Triple whammy


Jay Mazoomdaar

If  loss of  habitat and tolerance was not enough, now hypocrisy is creating new fronts

By Jay Mazoomdaar

Unlike in the West where the bulk of potentially dangerous wildlife has been exterminated, India so far has lost only one major carnivore species, the cheetah, thanks to our traditional understanding of nature and its animals. We killed wildlife when they posed a threat but their mere presence around us never made us panic.

Our forefathers knew that, under normal circumstances, carnivores do not consider us food. In fact, wild animals fear us as much as we fear them. They crossed each other’s path only accidentally and, even during such chance encounters, offering safe passage was the mutually understood protocol. Casualties did occur when one or both sides lost their nerves and launched pre-emptive strikes for perceived safety. But those were aberrations.

People who traditionally used the forests as free grazing grounds for their cattle did not resent the occasional loss of livestock to tigers and other carnivores. That was considered a reasonable trade-off. Herbivores had limited opportunity to raid croplands because farmers had the sense and option not to plough too close to the forests.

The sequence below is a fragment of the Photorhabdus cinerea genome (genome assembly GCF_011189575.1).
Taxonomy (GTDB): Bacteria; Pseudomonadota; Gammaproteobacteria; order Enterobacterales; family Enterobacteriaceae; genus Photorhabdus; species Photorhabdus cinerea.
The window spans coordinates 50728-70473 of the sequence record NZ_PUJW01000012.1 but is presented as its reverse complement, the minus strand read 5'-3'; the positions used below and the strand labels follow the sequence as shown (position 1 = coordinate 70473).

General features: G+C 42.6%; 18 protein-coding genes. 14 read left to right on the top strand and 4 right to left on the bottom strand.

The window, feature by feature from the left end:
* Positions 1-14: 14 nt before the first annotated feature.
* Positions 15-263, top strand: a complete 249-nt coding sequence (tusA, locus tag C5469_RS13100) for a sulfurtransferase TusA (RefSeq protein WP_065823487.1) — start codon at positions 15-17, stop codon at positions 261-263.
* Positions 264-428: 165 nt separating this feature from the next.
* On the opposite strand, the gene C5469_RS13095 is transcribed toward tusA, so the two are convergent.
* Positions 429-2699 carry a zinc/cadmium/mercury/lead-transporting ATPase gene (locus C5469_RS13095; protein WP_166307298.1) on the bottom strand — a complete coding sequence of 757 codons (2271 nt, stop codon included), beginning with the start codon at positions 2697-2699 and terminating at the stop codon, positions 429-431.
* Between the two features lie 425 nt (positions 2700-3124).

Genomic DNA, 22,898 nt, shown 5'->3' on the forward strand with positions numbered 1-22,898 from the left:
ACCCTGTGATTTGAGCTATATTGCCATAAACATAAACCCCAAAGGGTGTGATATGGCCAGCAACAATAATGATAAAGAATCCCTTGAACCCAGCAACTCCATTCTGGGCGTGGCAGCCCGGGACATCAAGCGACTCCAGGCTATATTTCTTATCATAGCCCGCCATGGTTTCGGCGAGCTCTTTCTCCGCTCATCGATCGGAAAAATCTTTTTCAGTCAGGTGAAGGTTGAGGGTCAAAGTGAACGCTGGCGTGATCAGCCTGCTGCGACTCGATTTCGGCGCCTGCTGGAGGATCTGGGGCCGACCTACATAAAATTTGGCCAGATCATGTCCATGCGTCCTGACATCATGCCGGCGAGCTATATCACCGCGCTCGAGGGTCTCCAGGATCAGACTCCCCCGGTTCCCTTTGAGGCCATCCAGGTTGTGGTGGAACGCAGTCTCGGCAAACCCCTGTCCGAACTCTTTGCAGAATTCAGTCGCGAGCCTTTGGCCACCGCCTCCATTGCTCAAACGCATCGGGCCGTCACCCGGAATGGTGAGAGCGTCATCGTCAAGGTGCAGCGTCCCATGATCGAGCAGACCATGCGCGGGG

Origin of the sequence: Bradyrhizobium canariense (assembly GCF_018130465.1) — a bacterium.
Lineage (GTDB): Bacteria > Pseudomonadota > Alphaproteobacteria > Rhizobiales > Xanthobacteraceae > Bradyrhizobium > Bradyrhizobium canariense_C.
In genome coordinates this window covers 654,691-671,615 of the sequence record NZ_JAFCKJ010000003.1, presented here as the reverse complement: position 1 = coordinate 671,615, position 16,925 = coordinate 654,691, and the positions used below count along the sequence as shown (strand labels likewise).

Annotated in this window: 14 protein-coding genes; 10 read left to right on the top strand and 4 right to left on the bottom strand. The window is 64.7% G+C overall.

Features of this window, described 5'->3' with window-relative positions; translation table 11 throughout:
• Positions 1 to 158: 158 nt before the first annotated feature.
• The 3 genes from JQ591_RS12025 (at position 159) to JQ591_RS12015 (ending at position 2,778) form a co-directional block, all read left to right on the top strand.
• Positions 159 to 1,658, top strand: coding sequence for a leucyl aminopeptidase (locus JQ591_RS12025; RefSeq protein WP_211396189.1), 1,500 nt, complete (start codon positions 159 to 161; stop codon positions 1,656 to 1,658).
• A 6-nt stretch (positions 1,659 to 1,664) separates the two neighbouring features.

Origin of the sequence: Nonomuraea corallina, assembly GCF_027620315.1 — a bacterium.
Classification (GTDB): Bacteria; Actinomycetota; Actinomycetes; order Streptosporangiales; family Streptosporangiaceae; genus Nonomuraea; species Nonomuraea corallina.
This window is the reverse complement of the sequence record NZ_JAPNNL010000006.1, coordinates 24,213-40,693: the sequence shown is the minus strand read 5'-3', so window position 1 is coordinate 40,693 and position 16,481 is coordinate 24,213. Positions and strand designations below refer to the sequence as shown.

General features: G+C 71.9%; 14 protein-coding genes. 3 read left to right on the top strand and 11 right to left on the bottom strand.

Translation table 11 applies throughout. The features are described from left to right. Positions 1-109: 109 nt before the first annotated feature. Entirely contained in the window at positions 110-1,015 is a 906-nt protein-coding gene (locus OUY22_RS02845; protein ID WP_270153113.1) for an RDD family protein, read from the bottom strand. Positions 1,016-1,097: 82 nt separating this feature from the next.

Today, the population boom and demands of growth have made land the most sought after resource in India. The wild habitats are rapidly disappearing or getting fragmented. Simultaneously, rapid urbanisation has made the new generations of Indians, even in semi-urban areas, unfamiliar with the wild.

Squeezed for space, wild animals are now frequently running into people who have little understanding of their ways. Even the so-called village wildlife that always shared space with its human neighbours now finds them increasingly hostile. Today, “kill at sight” seems to be the default response to any wildlife outside protected forests. Leopards and elephants are the biggest victims across the country. An increasingly fragile sense of safety and competition over fast-depleting natural resources are fast changing the nature of human-wild interface from co-existence to conflict.

But since conservation has succeeded in pocket forests, wildlife, particularly herbivores, have become aplenty in those areas, threatening the livelihood of many poor farmers whose fields are routinely raided beyond recovery. In the absence of adequate compensation or effective mitigation, the survival of these farmers depends on lethal management of locally over-abundant wildlife within the legal framework. But such demands are vehemently opposed by a section of urban green activists who want the rural poor to bear the entire cost of conservation. Their resistance only encourages illegal and unchecked killings of wild herbivores across India.

Given our development rush, conflict is here to stay. Whether we rethink our defence mechanism or sacrifice the poor to the cause of conservation is the question.

Jay Mazoomdaar is an Independent Journalist.
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